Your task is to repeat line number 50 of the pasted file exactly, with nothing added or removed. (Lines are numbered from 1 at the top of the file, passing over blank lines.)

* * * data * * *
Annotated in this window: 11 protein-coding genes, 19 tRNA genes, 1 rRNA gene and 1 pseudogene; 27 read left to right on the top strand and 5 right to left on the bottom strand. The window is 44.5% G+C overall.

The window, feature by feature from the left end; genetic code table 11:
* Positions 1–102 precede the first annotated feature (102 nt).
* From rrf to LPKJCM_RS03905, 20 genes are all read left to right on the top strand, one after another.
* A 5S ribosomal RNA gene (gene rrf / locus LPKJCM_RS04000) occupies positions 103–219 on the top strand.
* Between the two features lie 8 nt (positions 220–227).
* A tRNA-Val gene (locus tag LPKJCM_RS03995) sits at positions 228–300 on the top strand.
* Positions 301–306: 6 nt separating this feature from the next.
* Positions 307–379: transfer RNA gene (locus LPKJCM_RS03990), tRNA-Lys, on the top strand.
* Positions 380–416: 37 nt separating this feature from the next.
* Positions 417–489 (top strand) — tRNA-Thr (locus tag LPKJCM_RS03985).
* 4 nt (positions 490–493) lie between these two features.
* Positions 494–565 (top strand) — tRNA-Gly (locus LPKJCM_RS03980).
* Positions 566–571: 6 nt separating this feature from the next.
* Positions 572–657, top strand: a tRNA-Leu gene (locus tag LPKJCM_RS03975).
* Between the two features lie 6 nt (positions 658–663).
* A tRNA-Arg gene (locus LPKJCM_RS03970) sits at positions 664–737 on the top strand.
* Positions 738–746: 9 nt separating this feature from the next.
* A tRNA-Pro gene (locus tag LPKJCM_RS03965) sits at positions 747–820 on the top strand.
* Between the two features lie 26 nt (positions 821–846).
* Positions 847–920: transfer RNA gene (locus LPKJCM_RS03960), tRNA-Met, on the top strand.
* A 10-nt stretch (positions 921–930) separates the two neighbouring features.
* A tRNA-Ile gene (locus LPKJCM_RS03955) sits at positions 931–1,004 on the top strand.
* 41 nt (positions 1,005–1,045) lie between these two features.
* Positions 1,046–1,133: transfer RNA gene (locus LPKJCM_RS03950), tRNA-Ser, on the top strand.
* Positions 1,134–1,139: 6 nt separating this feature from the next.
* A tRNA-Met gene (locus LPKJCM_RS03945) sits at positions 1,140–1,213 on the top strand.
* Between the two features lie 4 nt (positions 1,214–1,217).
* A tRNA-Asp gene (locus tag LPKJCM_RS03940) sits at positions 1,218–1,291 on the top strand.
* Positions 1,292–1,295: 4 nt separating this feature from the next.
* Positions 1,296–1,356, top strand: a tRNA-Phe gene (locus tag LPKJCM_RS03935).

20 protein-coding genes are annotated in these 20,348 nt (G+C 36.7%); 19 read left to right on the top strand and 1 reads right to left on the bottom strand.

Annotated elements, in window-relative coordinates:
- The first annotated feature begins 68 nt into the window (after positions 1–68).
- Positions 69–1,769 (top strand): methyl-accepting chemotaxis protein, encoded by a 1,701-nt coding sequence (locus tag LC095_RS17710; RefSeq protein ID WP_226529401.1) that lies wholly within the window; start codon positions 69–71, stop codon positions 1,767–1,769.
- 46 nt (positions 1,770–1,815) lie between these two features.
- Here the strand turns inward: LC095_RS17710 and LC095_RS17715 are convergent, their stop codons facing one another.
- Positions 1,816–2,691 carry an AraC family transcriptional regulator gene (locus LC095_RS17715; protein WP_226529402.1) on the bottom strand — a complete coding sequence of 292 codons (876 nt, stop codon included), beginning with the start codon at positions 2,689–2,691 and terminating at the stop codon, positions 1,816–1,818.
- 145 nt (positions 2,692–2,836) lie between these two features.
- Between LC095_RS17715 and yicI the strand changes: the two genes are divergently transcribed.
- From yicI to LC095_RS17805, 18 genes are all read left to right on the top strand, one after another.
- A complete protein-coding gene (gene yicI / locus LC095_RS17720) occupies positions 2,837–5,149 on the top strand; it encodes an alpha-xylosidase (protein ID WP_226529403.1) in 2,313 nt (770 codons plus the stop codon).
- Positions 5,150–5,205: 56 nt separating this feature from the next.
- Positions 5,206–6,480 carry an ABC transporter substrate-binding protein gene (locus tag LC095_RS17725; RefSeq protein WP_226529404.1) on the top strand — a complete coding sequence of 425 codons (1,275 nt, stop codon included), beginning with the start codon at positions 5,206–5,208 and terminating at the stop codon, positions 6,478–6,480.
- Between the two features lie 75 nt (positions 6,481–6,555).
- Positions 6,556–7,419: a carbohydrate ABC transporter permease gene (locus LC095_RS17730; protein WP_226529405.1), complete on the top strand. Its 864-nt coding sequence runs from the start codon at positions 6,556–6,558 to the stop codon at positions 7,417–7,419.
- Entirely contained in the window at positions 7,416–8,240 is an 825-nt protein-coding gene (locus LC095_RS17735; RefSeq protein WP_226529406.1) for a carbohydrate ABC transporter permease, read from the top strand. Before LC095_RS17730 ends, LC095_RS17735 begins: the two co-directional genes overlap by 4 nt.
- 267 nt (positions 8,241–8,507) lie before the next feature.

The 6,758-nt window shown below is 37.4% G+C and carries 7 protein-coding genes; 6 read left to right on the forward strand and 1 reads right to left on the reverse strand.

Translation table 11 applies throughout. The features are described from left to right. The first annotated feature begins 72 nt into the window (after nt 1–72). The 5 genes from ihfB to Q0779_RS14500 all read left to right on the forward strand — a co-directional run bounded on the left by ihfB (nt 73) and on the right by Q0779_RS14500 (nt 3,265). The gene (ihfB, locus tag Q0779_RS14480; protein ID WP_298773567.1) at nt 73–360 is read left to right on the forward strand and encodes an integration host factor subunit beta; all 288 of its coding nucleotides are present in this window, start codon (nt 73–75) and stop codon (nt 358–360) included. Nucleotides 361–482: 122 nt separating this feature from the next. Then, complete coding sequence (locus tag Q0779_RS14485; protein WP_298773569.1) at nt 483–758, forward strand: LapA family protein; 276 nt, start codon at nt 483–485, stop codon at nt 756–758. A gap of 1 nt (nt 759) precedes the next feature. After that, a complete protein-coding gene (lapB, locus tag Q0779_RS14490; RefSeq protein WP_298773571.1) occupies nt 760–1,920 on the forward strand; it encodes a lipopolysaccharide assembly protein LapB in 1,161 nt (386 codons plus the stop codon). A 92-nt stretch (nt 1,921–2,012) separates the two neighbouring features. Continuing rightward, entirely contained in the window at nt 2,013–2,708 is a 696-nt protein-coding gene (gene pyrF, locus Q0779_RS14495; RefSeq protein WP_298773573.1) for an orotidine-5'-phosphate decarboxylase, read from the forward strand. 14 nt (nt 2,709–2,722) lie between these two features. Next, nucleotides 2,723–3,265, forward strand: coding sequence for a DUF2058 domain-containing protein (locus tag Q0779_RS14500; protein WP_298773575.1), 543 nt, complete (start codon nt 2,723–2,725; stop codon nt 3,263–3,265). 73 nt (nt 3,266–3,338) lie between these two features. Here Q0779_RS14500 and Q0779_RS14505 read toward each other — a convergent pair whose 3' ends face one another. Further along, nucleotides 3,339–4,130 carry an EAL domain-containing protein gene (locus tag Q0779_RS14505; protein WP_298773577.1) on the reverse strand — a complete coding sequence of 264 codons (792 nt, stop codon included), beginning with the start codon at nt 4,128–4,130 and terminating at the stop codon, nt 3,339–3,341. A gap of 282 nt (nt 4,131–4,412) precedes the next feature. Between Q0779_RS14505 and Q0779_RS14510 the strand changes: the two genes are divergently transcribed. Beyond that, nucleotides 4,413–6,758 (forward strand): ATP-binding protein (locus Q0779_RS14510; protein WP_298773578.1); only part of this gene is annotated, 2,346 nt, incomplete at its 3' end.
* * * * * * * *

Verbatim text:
Translation table 11 applies throughout. The features are described from left to right. The first annotated feature begins 72 nt into the window (after nt 1–72). The 5 genes from ihfB to Q0779_RS14500 all read left to right on the forward strand — a co-directional run bounded on the left by ihfB (nt 73) and on the right by Q0779_RS14500 (nt 3,265). The gene (ihfB, locus tag Q0779_RS14480; protein ID WP_298773567.1) at nt 73–360 is read left to right on the forward strand and encodes an integration host factor subunit beta; all 288 of its coding nucleotides are present in this window, start codon (nt 73–75) and stop codon (nt 358–360) included. Nucleotides 361–482: 122 nt separating this feature from the next. Then, complete coding sequence (locus tag Q0779_RS14485; protein WP_298773569.1) at nt 483–758, forward strand: LapA family protein; 276 nt, start codon at nt 483–485, stop codon at nt 756–758. A gap of 1 nt (nt 759) precedes the next feature. After that, a complete protein-coding gene (lapB, locus tag Q0779_RS14490; RefSeq protein WP_298773571.1) occupies nt 760–1,920 on the forward strand; it encodes a lipopolysaccharide assembly protein LapB in 1,161 nt (386 codons plus the stop codon). A 92-nt stretch (nt 1,921–2,012) separates the two neighbouring features. Continuing rightward, entirely contained in the window at nt 2,013–2,708 is a 696-nt protein-coding gene (gene pyrF, locus Q0779_RS14495; RefSeq protein WP_298773573.1) for an orotidine-5'-phosphate decarboxylase, read from the forward strand. 14 nt (nt 2,709–2,722) lie between these two features. Next, nucleotides 2,723–3,265, forward strand: coding sequence for a DUF2058 domain-containing protein (locus tag Q0779_RS14500; protein WP_298773575.1), 543 nt, complete (start codon nt 2,723–2,725; stop codon nt 3,263–3,265). 73 nt (nt 3,266–3,338) lie between these two features. Here Q0779_RS14500 and Q0779_RS14505 read toward each other — a convergent pair whose 3' ends face one another. Further along, nucleotides 3,339–4,130 carry an EAL domain-containing protein gene (locus tag Q0779_RS14505; protein WP_298773577.1) on the reverse strand — a complete coding sequence of 264 codons (792 nt, stop codon included), beginning with the start codon at nt 4,128–4,130 and terminating at the stop codon, nt 3,339–3,341. A gap of 282 nt (nt 4,131–4,412) precedes the next feature. Between Q0779_RS14505 and Q0779_RS14510 the strand changes: the two genes are divergently transcribed. Beyond that, nucleotides 4,413–6,758 (forward strand): ATP-binding protein (locus Q0779_RS14510; protein WP_298773578.1); only part of this gene is annotated, 2,346 nt, incomplete at its 3' end.